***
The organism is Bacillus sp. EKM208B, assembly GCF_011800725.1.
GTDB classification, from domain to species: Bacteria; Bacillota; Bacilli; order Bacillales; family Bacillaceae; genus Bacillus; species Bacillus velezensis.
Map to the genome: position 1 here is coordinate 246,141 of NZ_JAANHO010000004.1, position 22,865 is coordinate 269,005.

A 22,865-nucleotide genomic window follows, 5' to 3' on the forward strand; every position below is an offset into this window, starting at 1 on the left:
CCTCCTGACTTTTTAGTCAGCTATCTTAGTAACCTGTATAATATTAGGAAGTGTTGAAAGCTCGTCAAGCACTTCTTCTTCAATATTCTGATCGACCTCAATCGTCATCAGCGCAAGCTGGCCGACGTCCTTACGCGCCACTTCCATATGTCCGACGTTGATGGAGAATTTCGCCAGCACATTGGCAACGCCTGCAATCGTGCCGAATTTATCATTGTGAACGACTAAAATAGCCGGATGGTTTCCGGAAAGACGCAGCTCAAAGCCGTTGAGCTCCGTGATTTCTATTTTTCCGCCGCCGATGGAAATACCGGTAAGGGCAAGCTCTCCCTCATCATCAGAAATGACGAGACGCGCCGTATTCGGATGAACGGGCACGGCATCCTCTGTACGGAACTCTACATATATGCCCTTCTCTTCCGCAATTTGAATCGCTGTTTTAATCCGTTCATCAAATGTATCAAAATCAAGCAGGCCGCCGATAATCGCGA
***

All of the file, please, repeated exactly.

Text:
The organism is Bacillus sp. EKM208B, assembly GCF_011800725.1.
GTDB classification, from domain to species: Bacteria; Bacillota; Bacilli; order Bacillales; family Bacillaceae; genus Bacillus; species Bacillus velezensis.
Map to the genome: position 1 here is coordinate 246,141 of NZ_JAANHO010000004.1, position 22,865 is coordinate 269,005.

A 22,865-nucleotide genomic window follows, 5' to 3' on the forward strand; every position below is an offset into this window, starting at 1 on the left:
CCTCCTGACTTTTTAGTCAGCTATCTTAGTAACCTGTATAATATTAGGAAGTGTTGAAAGCTCGTCAAGCACTTCTTCTTCAATATTCTGATCGACCTCAATCGTCATCAGCGCAAGCTGGCCGACGTCCTTACGCGCCACTTCCATATGTCCGACGTTGATGGAGAATTTCGCCAGCACATTGGCAACGCCTGCAATCGTGCCGAATTTATCATTGTGAACGACTAAAATAGCCGGATGGTTTCCGGAAAGACGCAGCTCAAAGCCGTTGAGCTCCGTGATTTCTATTTTTCCGCCGCCGATGGAAATACCGGTAAGGGCAAGCTCTCCCTCATCATCAGAAATGACGAGACGCGCCGTATTCGGATGAACGGGCACGGCATCCTCTGTACGGAACTCTACATATATGCCCTTCTCTTCCGCAATTTGAATCGCTGTTTTAATCCGTTCATCAAATGTATCAAAATCAAGCAGGCCGCCGATAATCGCGA